Vicarious Liability: Morrisons Data Breach Ruling
Posted on 13/11/2018
Last month, the Court of Appeal ruled that the supermarket chain Morrisons is culpable for a data breach conducted by one of its employees. This ruling of ‘vicarious liability’ is a landmark judgement in legislation regarding personal data and has many implications for companies that do not have rigorous data protection policies in place.
Background to the Case
On the 18th November 2013, Andrew Skelton – an employee of the Morrisons supermarket chain – made a copy of the payroll data of nearly 100,000 Morrisons employees. The data consisted of names, addresses, genders, phone numbers, National Insurance numbers and bank account details. Everything a thief might need to steal the identity of a person and gain access to their finances. Mr Skelton was found guilty of stealing the data and jailed for eight years in March 2014.
The employees whose data had been stolen issued a claim for damages against their employer for misuse of private information, breach of confidence and breach of statutory duty under the Data Protection Act (the precursor to the GDPR). The original judgement found that “…as Morrisons did not directly misuse or authorise or carelessly permit the misuse of any information personal to the employees,” the supermarket was not primarily liable for the act of data theft conducted my Mr Skelton. The hearing then looked at whether Morrisons could be considered vicariously liable.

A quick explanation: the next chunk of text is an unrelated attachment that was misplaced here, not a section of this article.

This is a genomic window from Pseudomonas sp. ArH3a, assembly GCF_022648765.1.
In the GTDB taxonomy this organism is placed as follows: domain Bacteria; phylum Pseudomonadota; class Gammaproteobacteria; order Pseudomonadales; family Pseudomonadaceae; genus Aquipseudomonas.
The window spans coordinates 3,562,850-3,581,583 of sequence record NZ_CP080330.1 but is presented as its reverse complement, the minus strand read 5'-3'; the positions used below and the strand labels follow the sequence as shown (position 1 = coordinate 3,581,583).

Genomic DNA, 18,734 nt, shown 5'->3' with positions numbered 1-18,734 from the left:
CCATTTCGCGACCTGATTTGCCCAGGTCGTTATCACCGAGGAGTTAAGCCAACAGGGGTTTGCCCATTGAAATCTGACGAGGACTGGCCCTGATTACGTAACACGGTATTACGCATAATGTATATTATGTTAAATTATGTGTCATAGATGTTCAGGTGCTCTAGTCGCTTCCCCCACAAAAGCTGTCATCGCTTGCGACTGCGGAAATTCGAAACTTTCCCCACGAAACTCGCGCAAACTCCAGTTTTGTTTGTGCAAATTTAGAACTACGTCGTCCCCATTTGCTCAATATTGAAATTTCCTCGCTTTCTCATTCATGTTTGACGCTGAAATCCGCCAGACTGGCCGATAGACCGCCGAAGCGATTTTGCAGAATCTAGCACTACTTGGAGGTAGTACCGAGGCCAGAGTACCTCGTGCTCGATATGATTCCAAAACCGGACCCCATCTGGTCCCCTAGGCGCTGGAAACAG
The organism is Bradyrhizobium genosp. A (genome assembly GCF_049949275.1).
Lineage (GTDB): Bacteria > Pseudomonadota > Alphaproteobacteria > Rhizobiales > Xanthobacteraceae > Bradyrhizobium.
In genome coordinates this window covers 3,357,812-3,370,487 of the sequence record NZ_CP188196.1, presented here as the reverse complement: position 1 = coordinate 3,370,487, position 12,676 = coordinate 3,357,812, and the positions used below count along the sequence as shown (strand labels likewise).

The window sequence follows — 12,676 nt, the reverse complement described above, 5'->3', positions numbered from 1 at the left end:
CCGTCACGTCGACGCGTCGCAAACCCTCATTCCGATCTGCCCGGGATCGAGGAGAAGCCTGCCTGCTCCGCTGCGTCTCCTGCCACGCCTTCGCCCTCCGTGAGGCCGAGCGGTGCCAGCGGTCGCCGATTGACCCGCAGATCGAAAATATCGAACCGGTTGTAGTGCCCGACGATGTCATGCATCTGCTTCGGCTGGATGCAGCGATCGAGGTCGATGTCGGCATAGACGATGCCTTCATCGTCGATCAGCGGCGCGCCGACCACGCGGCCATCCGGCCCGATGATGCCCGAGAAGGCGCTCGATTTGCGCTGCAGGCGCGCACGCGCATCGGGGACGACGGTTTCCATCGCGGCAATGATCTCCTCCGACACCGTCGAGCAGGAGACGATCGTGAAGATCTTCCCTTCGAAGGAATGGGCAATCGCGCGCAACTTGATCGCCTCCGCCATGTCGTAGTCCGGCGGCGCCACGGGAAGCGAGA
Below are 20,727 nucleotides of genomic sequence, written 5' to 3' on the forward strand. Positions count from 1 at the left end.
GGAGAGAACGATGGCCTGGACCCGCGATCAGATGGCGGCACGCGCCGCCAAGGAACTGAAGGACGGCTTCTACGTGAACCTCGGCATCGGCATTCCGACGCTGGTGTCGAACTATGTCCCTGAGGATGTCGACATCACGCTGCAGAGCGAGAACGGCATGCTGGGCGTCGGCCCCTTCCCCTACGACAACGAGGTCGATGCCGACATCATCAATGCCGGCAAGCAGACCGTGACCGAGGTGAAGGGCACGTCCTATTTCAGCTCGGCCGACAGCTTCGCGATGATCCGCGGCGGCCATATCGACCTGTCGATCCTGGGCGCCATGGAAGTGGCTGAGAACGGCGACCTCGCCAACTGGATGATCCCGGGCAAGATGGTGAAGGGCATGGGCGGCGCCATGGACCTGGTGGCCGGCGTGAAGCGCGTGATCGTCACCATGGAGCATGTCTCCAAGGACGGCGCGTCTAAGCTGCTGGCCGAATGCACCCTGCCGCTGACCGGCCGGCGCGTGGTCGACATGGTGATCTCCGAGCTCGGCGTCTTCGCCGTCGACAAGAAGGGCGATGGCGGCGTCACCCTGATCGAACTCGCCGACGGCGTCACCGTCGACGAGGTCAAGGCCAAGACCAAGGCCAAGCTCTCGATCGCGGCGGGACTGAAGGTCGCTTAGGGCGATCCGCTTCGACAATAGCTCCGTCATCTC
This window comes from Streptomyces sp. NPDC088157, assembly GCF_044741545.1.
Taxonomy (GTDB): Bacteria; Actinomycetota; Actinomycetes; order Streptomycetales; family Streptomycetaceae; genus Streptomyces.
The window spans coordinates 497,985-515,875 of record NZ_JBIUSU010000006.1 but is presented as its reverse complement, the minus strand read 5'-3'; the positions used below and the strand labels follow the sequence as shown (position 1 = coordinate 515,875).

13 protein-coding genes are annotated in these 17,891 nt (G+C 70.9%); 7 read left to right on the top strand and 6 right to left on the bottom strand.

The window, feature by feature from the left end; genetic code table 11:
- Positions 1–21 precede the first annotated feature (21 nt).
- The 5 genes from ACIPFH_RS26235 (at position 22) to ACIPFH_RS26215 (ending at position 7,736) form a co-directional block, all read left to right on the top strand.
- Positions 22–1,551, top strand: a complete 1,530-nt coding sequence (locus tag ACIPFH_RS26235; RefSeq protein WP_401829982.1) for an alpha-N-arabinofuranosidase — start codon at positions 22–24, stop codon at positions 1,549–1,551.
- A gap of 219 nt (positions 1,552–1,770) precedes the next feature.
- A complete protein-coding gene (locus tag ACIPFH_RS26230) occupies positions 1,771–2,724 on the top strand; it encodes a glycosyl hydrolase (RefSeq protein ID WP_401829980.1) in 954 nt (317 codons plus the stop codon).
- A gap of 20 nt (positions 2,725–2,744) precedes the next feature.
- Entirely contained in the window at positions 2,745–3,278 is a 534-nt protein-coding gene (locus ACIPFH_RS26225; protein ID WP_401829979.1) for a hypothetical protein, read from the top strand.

The judge in the original hearing found that, whilst Morrisons were not primarily liable, the supermarket could be held vicariously liable for the data theft as there was “…a sufficient connection between the position in which Mr Skelton was employed and his wrongful conduct.” Basically, Morrisons had not sufficiently vetted Mr Skelton for a job that gave him access to personal data.
Court of Appeal
Morrisons appealed the decision, but the judge’s original decision of vicarious liability was upheld by the Court of Appeal. Morrisons’ appeal was dismissed on the 10th October 2018.
Implications of the Ruling
For Morrisons, who have already shelled out millions of pounds in legal fees, a massive compensation pay-out looms. But the ruling has far wider implications in the business world. It sets the precedent that organisations that are victims of a criminal act of data theft undertaken by a single errant employee will have to pay damages to the affected people. The Court of Appeal stated in their conclusion to the ruling in the Morrisons case that companies should consider taking out insurance against their being hit by a class action of this kind.
At Priviness, we offer courses tailored to meet the international data law compliance needs of your organisation. For more information about our data law compliance training, call us on 0203 2878 243 or email firstname.lastname@example.org.
Read about the Court of Appeal’s Morrison’s ruling from a cyber security perspective on the Stackhouse Poland Blog.
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